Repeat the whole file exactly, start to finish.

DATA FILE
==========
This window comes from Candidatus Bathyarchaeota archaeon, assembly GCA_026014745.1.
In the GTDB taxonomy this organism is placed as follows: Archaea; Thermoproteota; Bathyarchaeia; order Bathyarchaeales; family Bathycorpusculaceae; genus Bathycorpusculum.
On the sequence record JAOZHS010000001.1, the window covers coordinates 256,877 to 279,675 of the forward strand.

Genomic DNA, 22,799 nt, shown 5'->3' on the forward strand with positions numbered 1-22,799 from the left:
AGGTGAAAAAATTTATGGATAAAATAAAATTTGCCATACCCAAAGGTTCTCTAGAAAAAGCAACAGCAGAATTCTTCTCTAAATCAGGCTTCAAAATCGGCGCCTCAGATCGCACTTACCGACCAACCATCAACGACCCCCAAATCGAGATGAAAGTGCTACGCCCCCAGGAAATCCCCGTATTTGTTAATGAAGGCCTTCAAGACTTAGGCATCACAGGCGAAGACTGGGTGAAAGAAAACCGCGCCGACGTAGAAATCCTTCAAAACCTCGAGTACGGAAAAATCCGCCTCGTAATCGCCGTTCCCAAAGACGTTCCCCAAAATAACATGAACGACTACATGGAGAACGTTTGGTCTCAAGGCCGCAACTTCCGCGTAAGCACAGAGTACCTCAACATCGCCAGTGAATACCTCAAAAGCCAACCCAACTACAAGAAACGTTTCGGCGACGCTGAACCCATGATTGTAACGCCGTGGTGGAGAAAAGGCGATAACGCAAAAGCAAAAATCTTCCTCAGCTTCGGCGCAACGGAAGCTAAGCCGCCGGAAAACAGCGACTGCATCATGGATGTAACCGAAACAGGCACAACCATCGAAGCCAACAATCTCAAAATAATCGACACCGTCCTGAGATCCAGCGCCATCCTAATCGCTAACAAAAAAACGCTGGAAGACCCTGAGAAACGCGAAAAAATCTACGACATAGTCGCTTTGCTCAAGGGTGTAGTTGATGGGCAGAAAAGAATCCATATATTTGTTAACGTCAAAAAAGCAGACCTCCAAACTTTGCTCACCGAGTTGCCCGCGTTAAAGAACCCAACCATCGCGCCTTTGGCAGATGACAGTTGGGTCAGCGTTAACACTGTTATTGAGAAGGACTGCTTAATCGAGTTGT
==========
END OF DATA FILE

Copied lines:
This window comes from Candidatus Bathyarchaeota archaeon, assembly GCA_026014745.1.
In the GTDB taxonomy this organism is placed as follows: Archaea; Thermoproteota; Bathyarchaeia; order Bathyarchaeales; family Bathycorpusculaceae; genus Bathycorpusculum.
On the sequence record JAOZHS010000001.1, the window covers coordinates 256,877 to 279,675 of the forward strand.

Genomic DNA, 22,799 nt, shown 5'->3' on the forward strand with positions numbered 1-22,799 from the left:
AGGTGAAAAAATTTATGGATAAAATAAAATTTGCCATACCCAAAGGTTCTCTAGAAAAAGCAACAGCAGAATTCTTCTCTAAATCAGGCTTCAAAATCGGCGCCTCAGATCGCACTTACCGACCAACCATCAACGACCCCCAAATCGAGATGAAAGTGCTACGCCCCCAGGAAATCCCCGTATTTGTTAATGAAGGCCTTCAAGACTTAGGCATCACAGGCGAAGACTGGGTGAAAGAAAACCGCGCCGACGTAGAAATCCTTCAAAACCTCGAGTACGGAAAAATCCGCCTCGTAATCGCCGTTCCCAAAGACGTTCCCCAAAATAACATGAACGACTACATGGAGAACGTTTGGTCTCAAGGCCGCAACTTCCGCGTAAGCACAGAGTACCTCAACATCGCCAGTGAATACCTCAAAAGCCAACCCAACTACAAGAAACGTTTCGGCGACGCTGAACCCATGATTGTAACGCCGTGGTGGAGAAAAGGCGATAACGCAAAAGCAAAAATCTTCCTCAGCTTCGGCGCAACGGAAGCTAAGCCGCCGGAAAACAGCGACTGCATCATGGATGTAACCGAAACAGGCACAACCATCGAAGCCAACAATCTCAAAATAATCGACACCGTCCTGAGATCCAGCGCCATCCTAATCGCTAACAAAAAAACGCTGGAAGACCCTGAGAAACGCGAAAAAATCTACGACATAGTCGCTTTGCTCAAGGGTGTAGTTGATGGGCAGAAAAGAATCCATATATTTGTTAACGTCAAAAAAGCAGACCTCCAAACTTTGCTCACCGAGTTGCCCGCGTTAAAGAACCCAACCATCGCGCCTTTGGCAGATGACAGTTGGGTCAGCGTTAACACTGTTATTGAGAAGGACTGCTTAATCGAGTTGT